WASHINGTON (Reuters) - The U.S. Environmental Protection Agency could grant fewer waivers exempting small refineries from the country’s biofuel policy as lower prices for blending credits have reduced the cost of compliance, the agency’s administrator Andrew Wheeler told Reuters on Thursday.
The Trump administration’s use of such waivers to save the oil industry money has become a lightning rod of controversy for the powerful corn lobby, which claims the exemptions have been over used and threaten demand for corn-based ethanol at a time farmers are already struggling.
Under the U.S. Renewable Fuel Standard (RFS) program, refiners must blend certain volumes of biofuels like ethanol into their fuel each year or purchase credits from those that do. But small refineries with a capacity of less than 75,000 barrels per day can get waivers if they prove that compliance with RFS would cause them significant financial strain.
Under the administration of President Donald Trump, the EPA has granted far more exemptions than in the past, including to plants of profitable oil giants such as Exxon Mobil Corp .
In an interview, Wheeler said the prices of biofuel credits, called the Renewable Identification Numbers or RINs, have fallen, easing the financial strain on refineries complying with the biofuel blending requirements.
“The RIN prices have been relatively low and relatively calm since last spring so that would tell me that there should be less economic harm in the refining industry right now than there was a year ago,” Wheeler said.
“There’s more than just the price of RINs for economic harm but just by that factor alone, I’d think maybe there would be fewer refinery exemptions because of that,” he said.
Wheeler’s comments to Reuters moved the U.S. biofuel credits, which went from 8 to 13 cents each for 2018, and 16 to 19 cents each for 2019.
Wheeler also said the agency was expecting to receive recommendations from the Department of Energy by the end of the week on which biofuel waiver applications that are pending should be granted. Some 39 refineries have filed applications for small refinery waivers for the 2018 compliance year.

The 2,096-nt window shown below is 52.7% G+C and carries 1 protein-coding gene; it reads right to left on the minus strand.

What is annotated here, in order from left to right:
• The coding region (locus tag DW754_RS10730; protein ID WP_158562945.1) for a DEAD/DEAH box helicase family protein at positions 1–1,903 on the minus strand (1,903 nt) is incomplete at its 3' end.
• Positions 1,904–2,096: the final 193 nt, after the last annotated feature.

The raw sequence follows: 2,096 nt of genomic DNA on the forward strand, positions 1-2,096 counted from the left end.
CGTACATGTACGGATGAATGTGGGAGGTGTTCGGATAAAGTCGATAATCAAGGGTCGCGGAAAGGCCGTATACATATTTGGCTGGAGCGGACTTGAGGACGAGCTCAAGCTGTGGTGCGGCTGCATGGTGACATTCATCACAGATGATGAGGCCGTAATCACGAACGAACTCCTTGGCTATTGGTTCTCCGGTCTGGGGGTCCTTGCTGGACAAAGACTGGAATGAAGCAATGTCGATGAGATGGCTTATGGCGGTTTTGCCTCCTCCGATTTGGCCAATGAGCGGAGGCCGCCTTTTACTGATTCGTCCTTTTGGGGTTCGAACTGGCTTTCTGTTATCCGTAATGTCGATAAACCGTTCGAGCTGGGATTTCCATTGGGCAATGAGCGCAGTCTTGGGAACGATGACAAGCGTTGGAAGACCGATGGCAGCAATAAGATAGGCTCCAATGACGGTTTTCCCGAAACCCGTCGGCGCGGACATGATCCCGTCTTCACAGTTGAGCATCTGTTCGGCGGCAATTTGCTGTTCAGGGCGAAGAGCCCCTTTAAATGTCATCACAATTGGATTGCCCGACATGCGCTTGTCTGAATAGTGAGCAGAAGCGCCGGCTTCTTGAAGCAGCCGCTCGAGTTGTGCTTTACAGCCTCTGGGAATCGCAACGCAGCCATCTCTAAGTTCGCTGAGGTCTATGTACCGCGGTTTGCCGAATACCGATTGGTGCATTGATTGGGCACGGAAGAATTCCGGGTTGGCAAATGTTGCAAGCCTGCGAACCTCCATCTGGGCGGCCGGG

“Our technical guys then take a look what DOE sends us. If they send us 30 of them in one day, it may take us a while to process all of them. If we get one or two ... it would be a little bit easier to process them if they’re scattered,” Wheeler said.
He added that final decisions on the petitions were to be made after receiving the DOE input.
U.S. Republican Senator Chuck Grassley, of Iowa, wrote a letter to the DOE on Wednesday seeking information on how the agency scores the applications. The EPA has ignored recommendations from the DOE to limit the waivers in the past, and Grassley wants more details on the disagreements.
Oil companies have long complained that speculation in the RIN market has inflated prices and cost them hundreds of millions of dollars - one of a long list of complaints by the industry about U.S. biofuel policy.
Wheeler said he believed the EPA’s proposed reforms of the RIN market were going to satisfy both the corn and oil industries. “The RIN price mechanisms should help bring down and keep the price of RINs lower and stable which the oil industry likes, and the E15 is something that the ethanol industry likes,” he said.
He was referring to the EPA rule allowing year-round sales of higher ethanol blends of gasoline, a move Trump promised to corn farmers, and said it would be completed and ready by June - in time for the summer driving season.
Expanding sales of so-called E15 is meant to boost U.S. demand for ethanol and help farmers struggling with low commodity prices and weak export markets.
Wheeler also said the agency was on “solid ground” legally against potential lawsuits. The oil refining industry has promised to sue to block the move.
Additional reporting by Valerie Volcovici, Timothy Gardner, David Shepardson; Editing by Chizu Nomiyama and Tom Brown